I had the opportunity to ski with Salomon’s new ultralight alpine touring boot at Winter OR a few months back, it’s called the S-Lab X-Alp. It may look more than a little familiar as the design is based on Arc’teryx’s Procline boot that they introduced the season before last. Rumour has it that both these boots were designed in unison as Amersport owns Salomon and Arc’Teryx, which only makes sense. While the Arc’teryx Procline boot is more focussed on ski mountaineering and climbing, Salomon has implemented some design tweaks to make the S-Lab X-Alp more of a downhill performer. The X-Alp’s shell has been reinforced around the cuff pivot to make it stronger and a lower density material is used in the soles to save on weight. Also, the Procline’s mid buckle has a cable which the X-alp does not and finally the Gaiter on the X-Alp does not have the zipper that is found on the Procline.
The Salomon S-Lab X-Alp Boots fit comfortable right out of the box and only required minimal boot fitting. The toe box has plenty of room, however, I did find the mid-sole narrow for my foot. My heel was seated well thanks to the forefoot buckle holding it down and to the back of the boot and ankle support was amazing even in walk mode given the beefy carbon spine. For an AT boot of this diminutive weight, I was pleasantly surprised.
The real story with the S-Lab X-Alp Boots is the 3D rotating carbon cuff with 23 degrees internal and 12 degrees external lateral motion, allowing for ankle mobility and better ergonomics when skinning in steep off-camber or side hill terrain. With cuff rotation that’s off the charts and more degres than what my ankle is capable of flexing, you know this boot will climb like nothing else. Without a tongue, the design allows for complete freedom when you walk. The sensifit shell has a fairly thin wall with strategically placed reinforcement to makes the boots stiff, yet still light. This enhanced shell thickness is found around the cuff pivot to reduce the shell’s tendency to bulge as it flexes and help it ski stronger.
Power strap could be improved.
We’ve been waiting for some time for the release of Salomon’s new ultra light weight touring boot as it only made sense that if Arc’teryx had one, then the S-Lab X-Alp Boot was not far behind. Over the years Salomon has been making each iteration of their AT boots lighter and more touring focussed. If we look back at the progress from the Salomon Quest Max 120 BC Boots to the Salomon Quest Pro TR 110 Boots to the Salomon MTN Explore Boots, you can see each one is improving along the way but the S-Lab X-Alp Boot is a monumental leap forward.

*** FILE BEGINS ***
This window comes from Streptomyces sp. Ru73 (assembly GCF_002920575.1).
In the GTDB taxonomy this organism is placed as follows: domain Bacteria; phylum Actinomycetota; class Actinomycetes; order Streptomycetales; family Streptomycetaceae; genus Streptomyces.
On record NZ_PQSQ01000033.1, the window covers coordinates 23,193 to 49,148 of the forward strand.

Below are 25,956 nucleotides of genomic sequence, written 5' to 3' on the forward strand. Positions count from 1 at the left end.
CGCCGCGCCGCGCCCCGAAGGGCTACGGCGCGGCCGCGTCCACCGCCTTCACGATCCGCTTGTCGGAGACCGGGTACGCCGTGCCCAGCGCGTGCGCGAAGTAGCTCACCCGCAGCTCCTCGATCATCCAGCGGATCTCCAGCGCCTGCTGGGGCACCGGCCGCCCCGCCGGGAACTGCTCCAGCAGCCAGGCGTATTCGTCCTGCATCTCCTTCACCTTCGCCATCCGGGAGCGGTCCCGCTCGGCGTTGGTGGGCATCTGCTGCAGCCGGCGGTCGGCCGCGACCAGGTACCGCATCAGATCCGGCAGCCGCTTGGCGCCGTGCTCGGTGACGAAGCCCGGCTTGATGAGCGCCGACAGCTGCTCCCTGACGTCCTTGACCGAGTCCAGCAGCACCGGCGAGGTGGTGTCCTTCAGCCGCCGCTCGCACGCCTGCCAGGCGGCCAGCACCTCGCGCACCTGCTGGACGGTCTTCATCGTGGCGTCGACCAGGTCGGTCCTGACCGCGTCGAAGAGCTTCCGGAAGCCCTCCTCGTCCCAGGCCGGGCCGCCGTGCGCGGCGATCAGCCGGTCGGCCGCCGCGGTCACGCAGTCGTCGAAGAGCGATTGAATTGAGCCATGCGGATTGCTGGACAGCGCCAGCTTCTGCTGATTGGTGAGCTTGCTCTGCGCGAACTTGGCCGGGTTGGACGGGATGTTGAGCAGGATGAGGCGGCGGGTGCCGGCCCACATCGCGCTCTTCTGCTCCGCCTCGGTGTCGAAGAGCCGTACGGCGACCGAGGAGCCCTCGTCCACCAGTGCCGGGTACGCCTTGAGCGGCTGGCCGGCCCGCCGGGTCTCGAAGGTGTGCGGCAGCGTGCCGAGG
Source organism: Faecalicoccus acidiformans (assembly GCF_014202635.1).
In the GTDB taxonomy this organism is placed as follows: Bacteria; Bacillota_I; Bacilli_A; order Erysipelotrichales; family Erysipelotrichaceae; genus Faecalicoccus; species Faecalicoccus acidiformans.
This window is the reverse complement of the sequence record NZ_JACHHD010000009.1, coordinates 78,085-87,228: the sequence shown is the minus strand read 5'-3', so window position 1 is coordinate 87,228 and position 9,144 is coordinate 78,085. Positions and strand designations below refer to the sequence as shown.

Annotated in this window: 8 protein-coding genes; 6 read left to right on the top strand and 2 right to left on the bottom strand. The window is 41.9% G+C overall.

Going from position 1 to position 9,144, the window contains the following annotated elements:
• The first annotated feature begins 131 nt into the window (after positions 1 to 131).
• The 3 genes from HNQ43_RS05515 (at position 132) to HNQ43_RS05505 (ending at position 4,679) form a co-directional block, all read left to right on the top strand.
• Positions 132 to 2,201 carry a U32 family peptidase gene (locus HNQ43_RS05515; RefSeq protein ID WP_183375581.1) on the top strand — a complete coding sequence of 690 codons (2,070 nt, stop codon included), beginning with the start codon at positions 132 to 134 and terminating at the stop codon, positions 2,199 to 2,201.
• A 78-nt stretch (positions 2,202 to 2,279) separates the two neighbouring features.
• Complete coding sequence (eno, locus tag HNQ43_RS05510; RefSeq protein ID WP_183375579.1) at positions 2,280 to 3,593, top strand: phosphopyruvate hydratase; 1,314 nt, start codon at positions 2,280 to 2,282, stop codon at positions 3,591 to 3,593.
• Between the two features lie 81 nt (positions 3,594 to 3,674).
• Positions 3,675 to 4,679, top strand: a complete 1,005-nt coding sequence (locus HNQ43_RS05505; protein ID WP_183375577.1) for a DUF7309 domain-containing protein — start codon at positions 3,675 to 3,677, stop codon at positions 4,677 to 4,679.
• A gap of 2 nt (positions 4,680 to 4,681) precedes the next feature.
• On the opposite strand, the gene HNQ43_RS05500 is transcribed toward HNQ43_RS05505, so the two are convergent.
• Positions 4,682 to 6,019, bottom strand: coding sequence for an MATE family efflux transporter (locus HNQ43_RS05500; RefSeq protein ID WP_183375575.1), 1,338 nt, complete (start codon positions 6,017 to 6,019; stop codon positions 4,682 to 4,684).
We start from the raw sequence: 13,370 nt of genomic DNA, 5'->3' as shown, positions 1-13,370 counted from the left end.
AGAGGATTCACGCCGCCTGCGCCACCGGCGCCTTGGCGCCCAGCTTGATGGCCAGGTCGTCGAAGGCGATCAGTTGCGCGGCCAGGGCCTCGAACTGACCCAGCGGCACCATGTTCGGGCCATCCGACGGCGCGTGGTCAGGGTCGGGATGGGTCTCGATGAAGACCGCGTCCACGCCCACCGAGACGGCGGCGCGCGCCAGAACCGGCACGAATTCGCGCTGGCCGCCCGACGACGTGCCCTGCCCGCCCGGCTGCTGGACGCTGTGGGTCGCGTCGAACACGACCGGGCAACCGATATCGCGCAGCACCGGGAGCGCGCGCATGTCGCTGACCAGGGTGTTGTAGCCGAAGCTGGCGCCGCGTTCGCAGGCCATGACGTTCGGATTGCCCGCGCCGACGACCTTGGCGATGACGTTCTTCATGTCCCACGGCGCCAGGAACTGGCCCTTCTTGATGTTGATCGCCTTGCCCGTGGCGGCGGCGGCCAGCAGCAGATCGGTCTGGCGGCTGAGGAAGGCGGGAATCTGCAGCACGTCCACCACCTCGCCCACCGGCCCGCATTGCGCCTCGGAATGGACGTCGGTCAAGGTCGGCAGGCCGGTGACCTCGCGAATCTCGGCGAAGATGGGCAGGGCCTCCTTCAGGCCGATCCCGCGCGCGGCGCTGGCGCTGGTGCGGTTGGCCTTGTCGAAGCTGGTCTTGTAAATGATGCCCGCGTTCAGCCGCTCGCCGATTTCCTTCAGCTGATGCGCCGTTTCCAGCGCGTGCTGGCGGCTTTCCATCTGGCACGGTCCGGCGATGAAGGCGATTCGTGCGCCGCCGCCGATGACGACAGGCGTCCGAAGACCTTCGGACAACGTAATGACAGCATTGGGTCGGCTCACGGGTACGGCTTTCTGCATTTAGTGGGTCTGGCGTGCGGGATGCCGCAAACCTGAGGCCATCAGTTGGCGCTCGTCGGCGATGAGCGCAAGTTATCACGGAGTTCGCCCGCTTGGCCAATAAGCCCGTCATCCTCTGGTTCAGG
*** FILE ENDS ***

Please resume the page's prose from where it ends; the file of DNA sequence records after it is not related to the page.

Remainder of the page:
After skiing the new S-Lab X-Alp Boots at Winter Outdoor Retailer in January I was not initially blow away by them. Having only skied two laps however, this was obviously a premature judgement on my part. Once a pair arrived here at Backcountry Skiing Canada HQ last month I quickly got them out into the mountains and put some serious vertical on them. The more I skied and climbed, the more I came to love them. While they are not meant for skiing the resort I found they could handle the hard pack groomers but where they really excelled was out of bounds in the powder and on the skin track. The range of motion is crazy huge and side hilling is no longer a chore thanks to the 3D rotating carbon cuff. It allows so much lateral flex that you can still keep your ski flat on the skin track and climb much more efficiently. I did find that I needed to keep the buckles latched, however, otherwise the S-Lab X-Alp was just too loose and sloppy on the skin track which would ultimately result in blisters forming.
On the down is where the S-Lab X-Alp Boots really impressed, after all, I knew they’d tour well given their flex and weight. Since there is no tongue the S-Lab X-Alp get’s its stiffness exclusively from the carbon cuff and while they're not a stiff as your traditional alpine touring boot, they're pretty respectable considering their weight. If I had to guess I'd say their flex rating would be in the neighbourhood of only about 100. Skiing steep powder lines however, was effortless once you adjusted to the increased flex, when things got wind blown and chossy is when you had to be on your game but even then they handled it all. At just over 3kg, the S-Lab X-Alp Boots could easily drive a 100+ cm fat ski. Impressive. Their progressive flex was forgiving and partly achieved by some lower shell bulge but nothing out of the ordinary.
Do be sure and get fitted for a pair of S-Lab X-Alp Boots in a ski shop before you buy as they fit much smaller than you’d think. I’m typically a 27.5 but in the S-Lab X-Alp Boots I needed a solid 28.5, so don’t be surprised if you jump up one full size.
The only concerns I have with the S-Lab X-Alp’s is the durability of the built in gaiters. They could potentially wear out faster than other parts of the boots as they tend to get pinched between the buckle and shell. I’ll be paying special attention to this area over the coming months of use.
Ideally if you can combine the S-Lab X-Alp Boots with Salomn’s new tech MTN binding then you’ve got yourself one super sweet, light weight touring set up. This is the set-up that I’ve been running to test the S-Lab X-Alp’s and I have to say it rocks.
Price: $1,049 CAN / $1,000US
Weight: 2300g / 5lb (size 27.5)
Sizes: 24.5 - 29.5
Cuff Rotation: TBD
Cuff Rotation 2/2
Quality / Price 1.5/2
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